It’s not every day you get to see a movie like Malcolm & Marie, a film that seemingly was designed to show off the acting range of its two lead actors, Zendaya and John David Washington. Made during the coronavirus pandemic in the summer of 2020, the film was shot entirely in secret with an extremely small crew over the span of about two months, including quarantine-time. It’s commendable that director Sam Levinson was able to create a film with as much focus and thought put into it as Malcolm & Marie, especially given the spur of the moment decision to even make the movie.
The idea for Malcolm & Marie came about when the production of Levinson’s HBO series, Euphoria, halted due to the pandemic. He discussed the idea with Zendaya, one of the actresses on the series, and asked if she would be interested in making a feature film in the meantime. Fast forward to 2021, and that film is complete.
After the first half-hour, I was in love with it. Then I found it exhausting and repetitive. Then I found it petty and mean spirited.
Malcolm & Marie
Director: Sam Levinson
Release Date: February 5, 2021 (Netflix)
Following the premiere of his latest film, Malcolm (John David Washington) returns to his home with his girlfriend, Marie (Zendaya), to celebrate. Malcolm is exhilarated by the fact that his movie was so well received, while Marie is quiet and just wants to go to bed. Because Malcolm doesn’t know how to read the room, a fight breaks out between the two lovers which lasts the entire film as they bear all of their grievances to each other with brief glimpses at the love that we simply have to assume was there between them.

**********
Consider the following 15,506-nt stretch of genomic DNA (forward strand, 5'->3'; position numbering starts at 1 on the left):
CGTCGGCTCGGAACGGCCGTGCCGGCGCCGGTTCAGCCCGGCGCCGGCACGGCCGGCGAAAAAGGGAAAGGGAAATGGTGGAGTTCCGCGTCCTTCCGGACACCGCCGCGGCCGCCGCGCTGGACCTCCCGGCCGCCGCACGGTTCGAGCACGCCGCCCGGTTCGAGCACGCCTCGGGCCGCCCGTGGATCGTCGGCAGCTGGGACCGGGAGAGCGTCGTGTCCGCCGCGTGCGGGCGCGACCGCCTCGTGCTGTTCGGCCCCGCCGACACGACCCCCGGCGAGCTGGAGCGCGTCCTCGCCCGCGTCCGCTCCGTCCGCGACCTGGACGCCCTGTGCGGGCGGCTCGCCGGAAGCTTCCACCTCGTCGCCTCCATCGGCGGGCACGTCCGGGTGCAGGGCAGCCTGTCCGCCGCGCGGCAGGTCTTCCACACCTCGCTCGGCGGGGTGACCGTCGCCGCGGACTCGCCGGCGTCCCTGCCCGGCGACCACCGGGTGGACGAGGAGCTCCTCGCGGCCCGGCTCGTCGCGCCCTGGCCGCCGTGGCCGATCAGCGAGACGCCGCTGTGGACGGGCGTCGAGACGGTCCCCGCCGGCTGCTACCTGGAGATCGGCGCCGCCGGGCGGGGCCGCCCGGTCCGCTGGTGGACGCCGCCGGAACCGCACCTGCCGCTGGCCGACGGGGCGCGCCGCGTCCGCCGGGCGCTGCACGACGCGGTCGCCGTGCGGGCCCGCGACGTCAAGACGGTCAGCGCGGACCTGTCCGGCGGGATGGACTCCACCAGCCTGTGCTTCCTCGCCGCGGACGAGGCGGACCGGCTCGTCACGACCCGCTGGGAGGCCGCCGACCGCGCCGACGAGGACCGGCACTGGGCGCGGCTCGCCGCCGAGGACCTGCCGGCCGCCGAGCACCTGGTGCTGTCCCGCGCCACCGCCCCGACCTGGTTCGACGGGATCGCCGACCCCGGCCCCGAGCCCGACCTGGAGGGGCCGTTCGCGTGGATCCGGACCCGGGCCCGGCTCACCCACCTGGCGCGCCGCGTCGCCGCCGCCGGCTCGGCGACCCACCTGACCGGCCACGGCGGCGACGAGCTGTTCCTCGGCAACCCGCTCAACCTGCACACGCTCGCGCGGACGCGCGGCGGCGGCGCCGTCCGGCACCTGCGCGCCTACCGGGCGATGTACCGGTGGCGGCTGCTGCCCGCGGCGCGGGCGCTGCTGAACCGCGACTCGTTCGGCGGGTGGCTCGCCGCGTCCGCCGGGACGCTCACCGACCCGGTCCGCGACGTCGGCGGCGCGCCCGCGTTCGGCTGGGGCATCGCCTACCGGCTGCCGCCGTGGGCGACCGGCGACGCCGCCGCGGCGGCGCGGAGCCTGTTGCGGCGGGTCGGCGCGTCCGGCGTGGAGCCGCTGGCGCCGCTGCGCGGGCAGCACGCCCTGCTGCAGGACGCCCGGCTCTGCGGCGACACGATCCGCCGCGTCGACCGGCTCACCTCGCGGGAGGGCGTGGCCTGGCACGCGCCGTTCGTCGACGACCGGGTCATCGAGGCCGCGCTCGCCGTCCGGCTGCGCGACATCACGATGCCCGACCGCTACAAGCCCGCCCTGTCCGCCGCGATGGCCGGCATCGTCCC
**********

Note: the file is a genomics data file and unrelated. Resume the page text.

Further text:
No matter how you look at it, Malcolm & Marie is a movie where we just spend nearly two hours watching two people argue. Sure, there are moments of levity throughout, but those moments barely last until we’re right back into watching our lead actors shout at each other over their inadequacies. We really do get a sense for these characters and learn a lot about their personalities through their arguments, such as Malcolm being incredibly self-centered, bordering on narcissistic, and his lack of empathy, to Marie’s history with drugs, and her lack of clear communication and fear of emotional vulnerability. Both characters are flawed and they feel like a real, honest to God, couple.
Both actors deliver great performances here, but Zendaya deserves special mention. This may have to do with her previous relationship with Levinson while working on Euphoria, but she is directed marvelously. At only 24, Zendaya delivers a sense of composure and grace to a role that could have so easily been played by an older actress, yet Zendaya claims it as her own. There’s a sense of world-weariness to her that is all the more striking given that most audiences will be familiar with her as Mary Jane in Marvel/Sony’s Spider-Man films. I loved the Zendaya on display here and I’m all for finally giving her the more adult-oriented roles that she can clearly handle with ease.